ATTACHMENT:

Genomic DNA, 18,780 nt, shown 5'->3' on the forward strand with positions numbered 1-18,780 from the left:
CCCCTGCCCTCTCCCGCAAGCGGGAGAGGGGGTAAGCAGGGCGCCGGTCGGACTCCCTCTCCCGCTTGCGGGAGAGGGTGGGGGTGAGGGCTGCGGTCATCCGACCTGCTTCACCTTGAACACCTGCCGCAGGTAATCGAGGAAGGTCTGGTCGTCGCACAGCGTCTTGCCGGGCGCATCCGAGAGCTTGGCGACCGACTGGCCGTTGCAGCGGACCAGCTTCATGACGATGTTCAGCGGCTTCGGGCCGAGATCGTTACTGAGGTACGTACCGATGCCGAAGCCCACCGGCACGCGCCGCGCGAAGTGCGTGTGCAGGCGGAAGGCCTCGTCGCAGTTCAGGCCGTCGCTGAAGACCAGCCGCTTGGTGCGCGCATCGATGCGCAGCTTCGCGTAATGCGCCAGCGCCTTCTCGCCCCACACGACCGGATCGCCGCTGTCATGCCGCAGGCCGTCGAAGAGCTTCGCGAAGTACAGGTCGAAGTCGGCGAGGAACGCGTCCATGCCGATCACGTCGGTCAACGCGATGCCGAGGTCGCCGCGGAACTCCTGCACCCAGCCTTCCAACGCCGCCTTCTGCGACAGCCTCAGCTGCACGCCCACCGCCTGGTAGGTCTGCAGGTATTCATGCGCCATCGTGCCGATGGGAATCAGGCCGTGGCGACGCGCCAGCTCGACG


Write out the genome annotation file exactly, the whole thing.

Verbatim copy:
Genomic DNA, 18,780 nt, shown 5'->3' on the forward strand with positions numbered 1-18,780 from the left:
CCCCTGCCCTCTCCCGCAAGCGGGAGAGGGGGTAAGCAGGGCGCCGGTCGGACTCCCTCTCCCGCTTGCGGGAGAGGGTGGGGGTGAGGGCTGCGGTCATCCGACCTGCTTCACCTTGAACACCTGCCGCAGGTAATCGAGGAAGGTCTGGTCGTCGCACAGCGTCTTGCCGGGCGCATCCGAGAGCTTGGCGACCGACTGGCCGTTGCAGCGGACCAGCTTCATGACGATGTTCAGCGGCTTCGGGCCGAGATCGTTACTGAGGTACGTACCGATGCCGAAGCCCACCGGCACGCGCCGCGCGAAGTGCGTGTGCAGGCGGAAGGCCTCGTCGCAGTTCAGGCCGTCGCTGAAGACCAGCCGCTTGGTGCGCGCATCGATGCGCAGCTTCGCGTAATGCGCCAGCGCCTTCTCGCCCCACACGACCGGATCGCCGCTGTCATGCCGCAGGCCGTCGAAGAGCTTCGCGAAGTACAGGTCGAAGTCGGCGAGGAACGCGTCCATGCCGATCACGTCGGTCAACGCGATGCCGAGGTCGCCGCGGAACTCCTGCACCCAGCCTTCCAACGCCGCCTTCTGCGACAGCCTCAGCTGCACGCCCACCGCCTGGTAGGTCTGCAGGTATTCATGCGCCATCGTGCCGATGGGAATCAGGCCGTGGCGACGCGCCAGCTCGACG